Osborne, R. ‘Inter-personal relations on Athenian pots: putting others in their place’ in P. Cartledge et al. (eds.) Kosmos: essays in order, conflict, and community in classical Athens (Cambridge 1998) 13–36: excellent on the Berlin Painter vase and Exekias cup.
      Neer, R. ‘The Evolution of Naturalism’ in Style and Politics in Athenian Vase-Painting (Cambridge 2002) 27–86: a broader art-historical and theoretical discussion of the Berlin Painter among others.
      Ford, A. ‘From Letters to Literature: Reading the “Song Culture” of Classical Greece’ in H. Yunis (ed.) Written Texts and the Rise of Literate Culture in Ancient Greece (Cambridge 2003) 15–37: on the broader social context of literacy, as displayed on the Douris Cup.

      • On the interrelation between the imagery and the viewer:

      Hedreen, G. M. ‘Involved Spectatorship in Archaic Greek Art’, Art History 30 (2007) 217–46
      Frontisi-Ducroux, F. ‘In the Mirror of the Mask’ in C. Bérard et. al. (eds.) A City of Images (Princeton 1989) 150–65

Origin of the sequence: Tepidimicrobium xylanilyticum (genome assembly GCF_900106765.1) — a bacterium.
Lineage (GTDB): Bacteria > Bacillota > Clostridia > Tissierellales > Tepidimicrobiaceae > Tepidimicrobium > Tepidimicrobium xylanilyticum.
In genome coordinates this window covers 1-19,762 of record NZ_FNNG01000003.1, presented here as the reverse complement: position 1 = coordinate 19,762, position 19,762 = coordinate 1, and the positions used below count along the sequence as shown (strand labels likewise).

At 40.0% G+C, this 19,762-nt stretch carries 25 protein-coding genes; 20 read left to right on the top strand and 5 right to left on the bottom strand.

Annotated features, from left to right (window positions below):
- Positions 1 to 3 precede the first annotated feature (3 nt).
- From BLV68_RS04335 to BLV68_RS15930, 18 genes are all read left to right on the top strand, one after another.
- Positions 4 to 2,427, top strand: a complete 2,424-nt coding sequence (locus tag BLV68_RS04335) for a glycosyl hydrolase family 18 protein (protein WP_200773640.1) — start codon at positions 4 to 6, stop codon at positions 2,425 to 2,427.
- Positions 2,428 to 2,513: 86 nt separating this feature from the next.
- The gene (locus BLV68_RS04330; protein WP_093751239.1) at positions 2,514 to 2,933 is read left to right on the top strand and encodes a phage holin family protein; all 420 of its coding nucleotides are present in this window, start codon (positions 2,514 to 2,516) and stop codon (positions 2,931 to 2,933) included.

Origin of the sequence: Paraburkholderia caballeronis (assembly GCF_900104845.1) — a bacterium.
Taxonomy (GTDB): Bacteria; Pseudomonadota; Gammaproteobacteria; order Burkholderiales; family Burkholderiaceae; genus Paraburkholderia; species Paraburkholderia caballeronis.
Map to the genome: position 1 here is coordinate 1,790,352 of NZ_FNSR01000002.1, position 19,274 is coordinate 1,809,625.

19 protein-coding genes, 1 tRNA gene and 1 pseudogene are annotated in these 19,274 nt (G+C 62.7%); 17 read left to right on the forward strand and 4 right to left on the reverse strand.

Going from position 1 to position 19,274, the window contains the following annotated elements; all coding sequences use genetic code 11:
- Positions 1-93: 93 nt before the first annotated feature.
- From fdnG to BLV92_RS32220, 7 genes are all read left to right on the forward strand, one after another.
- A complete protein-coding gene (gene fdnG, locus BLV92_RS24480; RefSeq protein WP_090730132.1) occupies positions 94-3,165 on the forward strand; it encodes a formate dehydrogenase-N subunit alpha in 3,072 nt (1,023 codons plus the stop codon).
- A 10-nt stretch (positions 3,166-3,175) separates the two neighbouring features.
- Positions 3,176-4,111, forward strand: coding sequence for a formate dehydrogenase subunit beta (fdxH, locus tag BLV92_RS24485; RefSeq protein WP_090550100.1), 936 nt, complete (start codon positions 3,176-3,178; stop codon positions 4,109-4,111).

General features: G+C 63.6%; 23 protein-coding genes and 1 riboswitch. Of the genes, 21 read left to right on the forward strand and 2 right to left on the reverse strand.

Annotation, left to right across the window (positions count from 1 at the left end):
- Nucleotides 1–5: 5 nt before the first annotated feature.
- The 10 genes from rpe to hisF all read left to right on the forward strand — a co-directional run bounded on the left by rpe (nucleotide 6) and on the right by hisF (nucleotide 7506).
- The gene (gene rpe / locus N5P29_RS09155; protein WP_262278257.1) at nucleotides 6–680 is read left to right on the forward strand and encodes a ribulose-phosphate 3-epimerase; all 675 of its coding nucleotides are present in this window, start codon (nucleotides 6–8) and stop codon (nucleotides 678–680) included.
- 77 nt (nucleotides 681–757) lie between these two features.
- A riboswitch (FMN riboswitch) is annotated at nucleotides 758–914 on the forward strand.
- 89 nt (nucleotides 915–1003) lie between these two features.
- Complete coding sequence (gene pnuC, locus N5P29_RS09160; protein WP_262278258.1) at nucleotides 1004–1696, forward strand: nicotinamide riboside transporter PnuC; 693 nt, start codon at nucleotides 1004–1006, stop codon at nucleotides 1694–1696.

• On wine and the gods:

      Durand, J.-L. et al. 'Wine: Human and Divine' in C. Bérard et. al. (eds.) A City of Images (Princeton 1989) 121–9

      • On the cultural experience of pots as objects:

        Lissarrague, F. ‘The Space of the Krater’ and ‘Manipulations’ in The Aesthetics of the Greek Banquet (Princeton 1990) 19–46 and 47–67

        • On the rationale of the so-called ‘kalos inscriptions’ (names of possible beloveds inscribed on the decorated surface of the pots, as on both examples by Douris here):

          Lissarrague, F. ‘Publicity and performance: kalos inscriptions in Attic vase-painting’ in S. Goldhill and R. Osborne (eds.), Performance Culture and Athenian Democracy (Cambridge 1999) 359–73